WASHINGTON — The U.S. Army has long pinpointed 2030 as a key year to achieve its modernization goals, but the service’s secretary is already looking to 2040.
Christine Wormuth told Defense News she has tasked the Army’s modernization offices, and particularly Army Futures Command, with examining what the service will need in 2040 and then putting a foundation in place.
Thus far, she sees 2040 as an “extension” of the branch’s 2030 goals.
“What I mean by that is, we’ve got robotic combat vehicles now, autonomy is already a part of what we’re looking at, but really scaling up autonomy, scaling up artificial intelligence to enable human decision-making to be in a much faster loop,” she said. “There will be some new capabilities and new pieces of operational concepts.”
Wormuth recently attended a series of war games at the Army War College in Carlisle, Pennsylvania, that brought together elements from across the service, including Army Futures Command’s Futures and Concepts Center as well as Training and Doctrine Command’s Combined Arms Center.
The war games took into account efforts currently under development — including those on weapons systems, concepts and the new multidomain operations doctrine — in order to determine “the next set of concepts” and the requirements that will drive them, Wormuth explained.
“I can’t think of an area that we’re not doing anything in right now,” she said. “We’ve got work underway looking at networks, at AI, at autonomy, at … biotechnology. Those are the things that I think we want to have the labs focused on, so I don’t think there’s a wholly uncovered area at this time.”
The road to 2030
Even as Wormuth looks to 2040, there’s plenty to be accomplished to meet the Army’s 2030 goals.
Four years ago, the service established Army Futures Command to help it more quickly modernize its force based on six priority areas considered key to succeeding in a potential conflict with advanced adversaries, like Russia and China: long-range precision fires; a next-generation combat vehicle; future vertical lift; the network; air and missile defense; and soldier lethality.
The Army is on track to field or hand prototypes to units for 24 systems by the end of fiscal 2023, including hypersonic weapons, the Precision Strike Missile, a ship-killing midrange missile and an extended-range cannon.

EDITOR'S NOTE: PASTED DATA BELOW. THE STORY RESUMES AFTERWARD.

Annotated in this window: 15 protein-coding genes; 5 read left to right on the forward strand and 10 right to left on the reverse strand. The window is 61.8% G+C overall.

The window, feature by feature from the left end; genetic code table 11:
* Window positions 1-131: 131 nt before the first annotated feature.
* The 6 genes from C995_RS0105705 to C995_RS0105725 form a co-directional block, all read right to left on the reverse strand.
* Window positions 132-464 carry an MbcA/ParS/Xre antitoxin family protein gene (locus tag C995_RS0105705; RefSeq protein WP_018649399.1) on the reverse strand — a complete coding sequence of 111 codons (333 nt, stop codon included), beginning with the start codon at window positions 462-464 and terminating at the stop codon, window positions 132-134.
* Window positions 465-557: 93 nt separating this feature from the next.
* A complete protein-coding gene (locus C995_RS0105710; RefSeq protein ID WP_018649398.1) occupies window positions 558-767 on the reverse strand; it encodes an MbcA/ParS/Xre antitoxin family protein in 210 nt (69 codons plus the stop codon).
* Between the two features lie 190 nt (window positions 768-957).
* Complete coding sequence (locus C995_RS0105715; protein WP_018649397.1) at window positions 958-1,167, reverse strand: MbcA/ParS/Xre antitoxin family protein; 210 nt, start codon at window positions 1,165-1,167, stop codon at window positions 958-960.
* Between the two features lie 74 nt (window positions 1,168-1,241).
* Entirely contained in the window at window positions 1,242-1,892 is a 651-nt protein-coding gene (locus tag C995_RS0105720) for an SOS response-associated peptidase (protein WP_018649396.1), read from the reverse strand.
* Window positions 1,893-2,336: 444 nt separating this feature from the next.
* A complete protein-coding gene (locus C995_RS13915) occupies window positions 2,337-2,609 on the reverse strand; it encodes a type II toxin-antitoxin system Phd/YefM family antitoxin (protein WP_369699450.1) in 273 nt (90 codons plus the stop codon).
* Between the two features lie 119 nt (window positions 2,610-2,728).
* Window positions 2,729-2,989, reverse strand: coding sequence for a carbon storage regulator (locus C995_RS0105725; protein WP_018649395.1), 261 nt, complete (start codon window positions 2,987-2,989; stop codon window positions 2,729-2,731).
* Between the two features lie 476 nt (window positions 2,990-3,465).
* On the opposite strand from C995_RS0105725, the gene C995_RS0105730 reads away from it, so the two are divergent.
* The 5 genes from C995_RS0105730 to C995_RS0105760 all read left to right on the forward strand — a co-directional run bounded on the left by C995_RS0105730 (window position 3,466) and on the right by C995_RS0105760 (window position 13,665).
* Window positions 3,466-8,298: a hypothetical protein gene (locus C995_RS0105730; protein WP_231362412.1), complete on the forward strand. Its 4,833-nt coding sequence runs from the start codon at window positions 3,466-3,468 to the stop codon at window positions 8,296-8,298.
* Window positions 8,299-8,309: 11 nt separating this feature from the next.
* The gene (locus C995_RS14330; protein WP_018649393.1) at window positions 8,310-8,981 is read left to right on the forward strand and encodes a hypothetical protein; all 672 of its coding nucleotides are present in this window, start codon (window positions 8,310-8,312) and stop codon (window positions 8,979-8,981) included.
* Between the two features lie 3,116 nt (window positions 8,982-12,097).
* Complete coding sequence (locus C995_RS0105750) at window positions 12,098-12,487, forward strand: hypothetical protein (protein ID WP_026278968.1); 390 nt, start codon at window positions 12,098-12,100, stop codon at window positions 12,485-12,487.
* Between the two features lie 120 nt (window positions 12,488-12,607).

“Progress generally is going very well given that we have 24 systems, in one year, that we’re either trying to start fielding or we’re trying to get prototypes in the hands of soldiers,” Wormuth said. “We may hit some bumps in the road along the way. I think that’s to be expected.”
In a September speech at the Army’s Maneuver Warfighter Conference on Fort Benning, Georgia, Wormuth laid out six goals for the Army of 2030 to effectively conduct multidomain operations on the battlefield.
“To be able to win the fires fight; to be able to take dispersed forces and have them converge together to engage the enemy; to be able to see farther, more persistently, longer than our adversaries; to be able to protect ourselves; to be able to share data and communicate, not just with each other but with the other services and our allies; and then to sustain that whole joint force, we’re going to need systems, capabilities,” Wormuth said. “That is really where you get into a lot of the programs that we always talk about in our six modernization portfolios.”
The Army also needs the right formations and force structure, she told Defense News.
“The [brigade combat team] is sort of the unit of action for 20 years; we don’t think that’s appropriate for the future battlefield,” she said. “So we’re really looking at the division as the unit of action.”
“A lot of what we’re doing with the Army of 2030 is looking at what capabilities need to be at which echelon,” she added.
Additionally, the Army is building its five multidomain task forces to operate across all domains, including space and cyberspace. The service has already activated three: two in the Pacific and one in Europe. While it will establish two more, Wormuth said, the Army is still deciding where those units will go.
The service has moved quickly to develop new capabilities, but Army Futures Command, its lead modernization organization, went without a confirmed commander for 10 months.
During an Oct. 4 ceremony at the Lyndon Baines Johnson Presidential Library in Austin, Texas, Gen. James Rainey took over from acting commander Lt. Gen. James Richardson, who is retiring.
Rainey was involved in establishing the command five years ago, and he has worked with the organization to develop the multidomain operations doctrine while leading the Combined Arms Center.
“We will absolutely deliver the Army of 2030,” Rainey said in a speech at the change-of-command ceremony, “while we’re designing the Army of 2040.”
In an interview after the ceremony, Wormuth told Defense News the top priority for Rainey is to deliver the Army of 2030, but the next one is for his command “to look ahead, look past the Army of 2030 to what are the new kinds of operational challenges that we’re going to be facing and what kinds of concepts would flow from that, and what kinds of requirements would flow from that.”
Jen Judson is an award-winning journalist covering land warfare for Defense News. She has also worked for Politico and Inside Defense. She holds a Master of Science degree in journalism from Boston University and a Bachelor of Arts degree from Kenyon College.